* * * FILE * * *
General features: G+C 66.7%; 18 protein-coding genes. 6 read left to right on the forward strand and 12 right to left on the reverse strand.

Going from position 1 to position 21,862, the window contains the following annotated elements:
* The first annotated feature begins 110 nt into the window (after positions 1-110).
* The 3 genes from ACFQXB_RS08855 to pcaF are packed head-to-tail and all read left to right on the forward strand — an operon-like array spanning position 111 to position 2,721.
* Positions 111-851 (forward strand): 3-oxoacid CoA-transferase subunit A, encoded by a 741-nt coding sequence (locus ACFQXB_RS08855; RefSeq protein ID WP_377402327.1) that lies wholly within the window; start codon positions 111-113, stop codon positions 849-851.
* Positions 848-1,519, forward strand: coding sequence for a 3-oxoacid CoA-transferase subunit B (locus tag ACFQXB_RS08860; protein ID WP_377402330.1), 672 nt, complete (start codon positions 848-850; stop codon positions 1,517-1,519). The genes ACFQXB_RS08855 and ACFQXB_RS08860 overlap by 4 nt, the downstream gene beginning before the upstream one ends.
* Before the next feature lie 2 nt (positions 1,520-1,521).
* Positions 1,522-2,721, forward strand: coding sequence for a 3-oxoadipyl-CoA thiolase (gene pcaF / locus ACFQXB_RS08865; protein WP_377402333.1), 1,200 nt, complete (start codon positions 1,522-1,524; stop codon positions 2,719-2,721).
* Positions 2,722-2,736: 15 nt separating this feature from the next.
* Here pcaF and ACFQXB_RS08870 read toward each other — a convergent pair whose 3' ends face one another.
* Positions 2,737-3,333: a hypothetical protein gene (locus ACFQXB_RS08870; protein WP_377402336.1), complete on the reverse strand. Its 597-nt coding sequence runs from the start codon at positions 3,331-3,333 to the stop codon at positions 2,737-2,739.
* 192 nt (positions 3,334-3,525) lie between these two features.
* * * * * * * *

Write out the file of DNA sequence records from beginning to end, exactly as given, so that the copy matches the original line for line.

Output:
General features: G+C 66.7%; 18 protein-coding genes. 6 read left to right on the forward strand and 12 right to left on the reverse strand.

Going from position 1 to position 21,862, the window contains the following annotated elements:
* The first annotated feature begins 110 nt into the window (after positions 1-110).
* The 3 genes from ACFQXB_RS08855 to pcaF are packed head-to-tail and all read left to right on the forward strand — an operon-like array spanning position 111 to position 2,721.
* Positions 111-851 (forward strand): 3-oxoacid CoA-transferase subunit A, encoded by a 741-nt coding sequence (locus ACFQXB_RS08855; RefSeq protein ID WP_377402327.1) that lies wholly within the window; start codon positions 111-113, stop codon positions 849-851.
* Positions 848-1,519, forward strand: coding sequence for a 3-oxoacid CoA-transferase subunit B (locus tag ACFQXB_RS08860; protein ID WP_377402330.1), 672 nt, complete (start codon positions 848-850; stop codon positions 1,517-1,519). The genes ACFQXB_RS08855 and ACFQXB_RS08860 overlap by 4 nt, the downstream gene beginning before the upstream one ends.
* Before the next feature lie 2 nt (positions 1,520-1,521).
* Positions 1,522-2,721, forward strand: coding sequence for a 3-oxoadipyl-CoA thiolase (gene pcaF / locus ACFQXB_RS08865; protein WP_377402333.1), 1,200 nt, complete (start codon positions 1,522-1,524; stop codon positions 2,719-2,721).
* Positions 2,722-2,736: 15 nt separating this feature from the next.
* Here pcaF and ACFQXB_RS08870 read toward each other — a convergent pair whose 3' ends face one another.
* Positions 2,737-3,333: a hypothetical protein gene (locus ACFQXB_RS08870; protein WP_377402336.1), complete on the reverse strand. Its 597-nt coding sequence runs from the start codon at positions 3,331-3,333 to the stop codon at positions 2,737-2,739.
* 192 nt (positions 3,334-3,525) lie between these two features.